And that's why Welcome Back, Kotter was hugely popular: it was a complete fabrication. Parents could safely laugh right along with Junior, because the Sweathogs only talked the talk--and mighty mild talk, at that, too. They certainly didn't walk the walk. The closest we get to anything "outrageous" as far as juvenile delinquency this season is an off-camera gag where the perennially-abused Miss Fishbeck has somehow been attached to the flagpole ("I want Miss Fishbeck lowered, folded, and put away," Mr. Woodman deadpans), and even then, no Sweathog is indicted. It just...happened, somehow, with no guilty culprit. Indeed, someone unfairly accusing the always-innocent Sweathogs of an infraction was the show's most frequent plot point, and it was as reliably trotted out as the characters' etched-in-stone catchphrases. Now, this second season was Welcome Back, Kotter's highest rated go-around, rising from the first season's 18th Nielsen ranking, to 13th for this 1976-1977 set of episodes. This is when audience recognition of the series was at its highest, stoked by the previous season's "break-out show" buzz and hype (along with the network constantly flogging Travolta)...along with all those tie-in products that started showing up in stores. It's the season most of the original viewers remember...but it's also the one where everyone "got" the totality of the show, and eventually moved on. If they hadn't, then the third season should have gone through the Nielsen roof, what with cast member Travolta starring in not one but two big-screen blockbusters that year (Saturday Night Fever and Grease). Instead, ratings tumbled severely to 27th for that third go-around, clearly indicating viewer fatigue and desertion. Why?
Well... (not counting some stupid timeslot moves) because any viewer can see that in this second season of Welcome Back, Kotter, the relatively limited concept--Kotter fights to educate his lowly Sweathogs inbetween cracking jokes with his ghostly wife--not only isn't going to be meaningfully expanded, it's not going to change one iota, while the two-dimensional characters aren't going to believably "grow," either. Sure it's still funny to see the talented cast engage in age-old vaudeville shtick...but once you see that same dynamic week after week, with the stock characters saying the same stock catchphrases episode after episode without respite for two seasons, "Hi, there," and "Ooooo! Ooooo!" and "I'm a Puerto Rican Jew!" and "What? Where? When?" quickly become old hat, with the reality of the repetition jarring against the viewers' hype-induced expectations. By this point, Welcome Back, Kotter is a product designed to elicit so many laughs to this many thoughtful pauses (multiplied by how many product tie-ins it sold), and it does this well...but it's not a show that consistently feels "real," for lack of a better word. And like any quick-burning, superficial fad, the minute it becomes popular across the board, there's a brief honeymoon period with a wide selection of viewers before a creeping ridicule sets in (I distinctly remember during this second season a kid in my middle school using the characters from Welcome Back, Kotter on his posters for our class elections--he was mocked unmercifully for it). And no amount of "sweetened" laugh tracks, with plenty of hysterical yowls and clapping and hyena braying anytime anyone moves, is going to prop it up.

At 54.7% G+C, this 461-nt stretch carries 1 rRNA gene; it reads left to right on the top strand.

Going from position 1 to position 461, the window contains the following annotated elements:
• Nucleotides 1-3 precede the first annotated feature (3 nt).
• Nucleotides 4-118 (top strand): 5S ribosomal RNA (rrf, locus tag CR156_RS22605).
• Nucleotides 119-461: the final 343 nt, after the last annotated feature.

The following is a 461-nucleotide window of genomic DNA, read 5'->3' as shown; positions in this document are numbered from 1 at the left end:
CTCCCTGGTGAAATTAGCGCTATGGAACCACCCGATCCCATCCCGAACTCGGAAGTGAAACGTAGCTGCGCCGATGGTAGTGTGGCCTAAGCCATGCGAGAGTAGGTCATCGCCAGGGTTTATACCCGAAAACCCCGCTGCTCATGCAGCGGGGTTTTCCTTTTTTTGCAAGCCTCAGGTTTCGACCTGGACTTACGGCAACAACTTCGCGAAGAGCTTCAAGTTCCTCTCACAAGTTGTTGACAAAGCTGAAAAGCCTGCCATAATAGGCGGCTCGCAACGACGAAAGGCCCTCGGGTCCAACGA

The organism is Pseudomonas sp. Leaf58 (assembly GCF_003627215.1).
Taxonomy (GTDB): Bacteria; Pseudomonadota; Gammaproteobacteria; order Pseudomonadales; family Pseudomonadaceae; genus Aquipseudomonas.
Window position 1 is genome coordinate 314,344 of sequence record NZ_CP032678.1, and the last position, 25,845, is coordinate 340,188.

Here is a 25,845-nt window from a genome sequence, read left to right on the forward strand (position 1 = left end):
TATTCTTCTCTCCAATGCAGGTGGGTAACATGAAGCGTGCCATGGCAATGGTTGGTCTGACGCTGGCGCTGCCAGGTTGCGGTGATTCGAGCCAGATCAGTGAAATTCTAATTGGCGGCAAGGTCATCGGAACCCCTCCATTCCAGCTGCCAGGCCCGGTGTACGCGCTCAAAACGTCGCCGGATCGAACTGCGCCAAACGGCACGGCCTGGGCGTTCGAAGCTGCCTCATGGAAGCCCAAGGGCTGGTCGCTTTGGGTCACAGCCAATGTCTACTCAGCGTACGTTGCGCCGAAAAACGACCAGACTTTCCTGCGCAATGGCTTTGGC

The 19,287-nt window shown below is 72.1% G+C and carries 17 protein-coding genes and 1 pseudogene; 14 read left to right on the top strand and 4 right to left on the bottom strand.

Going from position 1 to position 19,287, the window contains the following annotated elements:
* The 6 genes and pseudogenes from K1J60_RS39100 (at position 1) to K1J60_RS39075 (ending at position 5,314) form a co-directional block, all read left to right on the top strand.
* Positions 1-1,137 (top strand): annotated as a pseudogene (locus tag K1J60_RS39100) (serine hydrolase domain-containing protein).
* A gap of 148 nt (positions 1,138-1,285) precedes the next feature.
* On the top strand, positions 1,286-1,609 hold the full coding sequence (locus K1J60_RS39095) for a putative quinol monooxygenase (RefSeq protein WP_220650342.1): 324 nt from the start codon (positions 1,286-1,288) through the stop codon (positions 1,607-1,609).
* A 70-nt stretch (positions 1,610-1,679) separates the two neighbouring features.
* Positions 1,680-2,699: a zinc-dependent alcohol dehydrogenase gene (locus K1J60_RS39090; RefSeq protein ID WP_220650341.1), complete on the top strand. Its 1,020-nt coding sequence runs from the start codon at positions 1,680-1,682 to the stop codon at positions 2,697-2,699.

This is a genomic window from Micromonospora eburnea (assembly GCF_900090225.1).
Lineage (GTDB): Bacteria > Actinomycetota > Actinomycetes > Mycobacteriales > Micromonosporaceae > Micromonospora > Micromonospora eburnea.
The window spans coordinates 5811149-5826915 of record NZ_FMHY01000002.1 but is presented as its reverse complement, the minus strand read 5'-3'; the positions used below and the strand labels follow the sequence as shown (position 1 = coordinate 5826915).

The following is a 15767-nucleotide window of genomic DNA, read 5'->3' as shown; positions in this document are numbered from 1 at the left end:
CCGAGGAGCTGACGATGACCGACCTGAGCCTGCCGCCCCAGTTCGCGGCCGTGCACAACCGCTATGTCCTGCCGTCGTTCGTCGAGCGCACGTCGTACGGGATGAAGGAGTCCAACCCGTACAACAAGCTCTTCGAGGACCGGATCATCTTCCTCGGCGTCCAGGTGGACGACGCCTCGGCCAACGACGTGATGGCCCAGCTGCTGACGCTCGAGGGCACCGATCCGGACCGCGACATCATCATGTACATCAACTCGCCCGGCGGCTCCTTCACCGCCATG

The opening episode, Career Day, is a good example of this. Instead of a story focused around the Sweathogs--which is what the kids at home wanted, after all--this episode is used as a promo tie-in/quasi-pilot for executive producer James Komack's new spin-off, Mr. T and Tina (which was unceremoniously yanked that fall after only five episodes), where Happy Days' Pat Morita does some hyper classroom shtick as Asian inventor Mr. Takahashi, before offering Kotter a job in Chicago (watch Morita in the background, looking absolutely pained, as Kaplan indulges in some Asian stereotyping). Morita's funny, as usual, but Career Day feels like every backdoor pilot: artificial and arbitrary. Inherit The Halibut, from Neil Rosen and George Tricker, is a too-familiar outing about some missing classroom money, with class treasurer (?) Freddie suspected of the theft. Kaplan's Southern attorney bit during the trial is well-done (Kaplan has noticeably more fun when he's allowed to break free of the show's rigid format), but it's a shame the really gifted Lawrence Hilton-Jacobs wasn't given more to do in the series other than sticking out his tongue while pulling a one-liner. And while we're at it, Inherit The Halibut wastes the talented Vernee Watson as Freddie's disappearing girlfriend, Vernajean Williams, too (with funny Debralee Scott's Hotsie Totsie now gone from season one--why?--and the Julie Kotter character a continually embarrassing cipher, Welcome Back, Kotter's track record with female characters at this point is pretty bad). Sweatside Story shows how far the producers took the show down a silly, juvenile path (it's hysterical now to think this show was actually considered controversial in its first season) when the Sweathogs form a gang to counter crazy-eyed Charles Fleischer (yep: Roger Rabbit) as supposedly homicidal hood Carvelli (John Sylvester White, as usual, gets big laughs when he ranks Vinnie, before showing up in a leather jacket and high-water mom jeans; Fleischer looks at him with a mixture of wonder and disgust, and asks, "That's the oldest punk I ever saw...are you a Senior?" for the show's biggest laugh).